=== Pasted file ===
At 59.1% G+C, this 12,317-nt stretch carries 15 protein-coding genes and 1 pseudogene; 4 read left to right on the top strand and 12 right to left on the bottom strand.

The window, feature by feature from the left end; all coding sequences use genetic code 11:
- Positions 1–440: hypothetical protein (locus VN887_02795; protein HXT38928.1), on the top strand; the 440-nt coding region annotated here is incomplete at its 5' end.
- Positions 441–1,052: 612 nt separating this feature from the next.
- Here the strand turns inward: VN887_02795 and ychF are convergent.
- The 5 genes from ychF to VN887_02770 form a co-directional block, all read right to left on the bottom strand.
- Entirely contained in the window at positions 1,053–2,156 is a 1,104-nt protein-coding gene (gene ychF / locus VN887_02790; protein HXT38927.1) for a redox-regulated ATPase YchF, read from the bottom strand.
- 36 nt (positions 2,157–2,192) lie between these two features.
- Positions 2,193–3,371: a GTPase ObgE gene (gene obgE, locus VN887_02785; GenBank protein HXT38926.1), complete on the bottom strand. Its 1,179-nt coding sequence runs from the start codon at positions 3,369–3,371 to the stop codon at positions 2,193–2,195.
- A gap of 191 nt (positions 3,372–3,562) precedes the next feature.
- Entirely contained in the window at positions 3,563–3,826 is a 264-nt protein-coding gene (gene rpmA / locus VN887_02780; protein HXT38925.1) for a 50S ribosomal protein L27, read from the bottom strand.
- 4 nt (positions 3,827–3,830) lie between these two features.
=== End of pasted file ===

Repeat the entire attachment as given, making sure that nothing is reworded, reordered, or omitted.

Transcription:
At 59.1% G+C, this 12,317-nt stretch carries 15 protein-coding genes and 1 pseudogene; 4 read left to right on the top strand and 12 right to left on the bottom strand.

The window, feature by feature from the left end; all coding sequences use genetic code 11:
- Positions 1–440: hypothetical protein (locus VN887_02795; protein HXT38928.1), on the top strand; the 440-nt coding region annotated here is incomplete at its 5' end.
- Positions 441–1,052: 612 nt separating this feature from the next.
- Here the strand turns inward: VN887_02795 and ychF are convergent.
- The 5 genes from ychF to VN887_02770 form a co-directional block, all read right to left on the bottom strand.
- Entirely contained in the window at positions 1,053–2,156 is a 1,104-nt protein-coding gene (gene ychF / locus VN887_02790; protein HXT38927.1) for a redox-regulated ATPase YchF, read from the bottom strand.
- 36 nt (positions 2,157–2,192) lie between these two features.
- Positions 2,193–3,371: a GTPase ObgE gene (gene obgE, locus VN887_02785; GenBank protein HXT38926.1), complete on the bottom strand. Its 1,179-nt coding sequence runs from the start codon at positions 3,369–3,371 to the stop codon at positions 2,193–2,195.
- A gap of 191 nt (positions 3,372–3,562) precedes the next feature.
- Entirely contained in the window at positions 3,563–3,826 is a 264-nt protein-coding gene (gene rpmA / locus VN887_02780; protein HXT38925.1) for a 50S ribosomal protein L27, read from the bottom strand.
- 4 nt (positions 3,827–3,830) lie between these two features.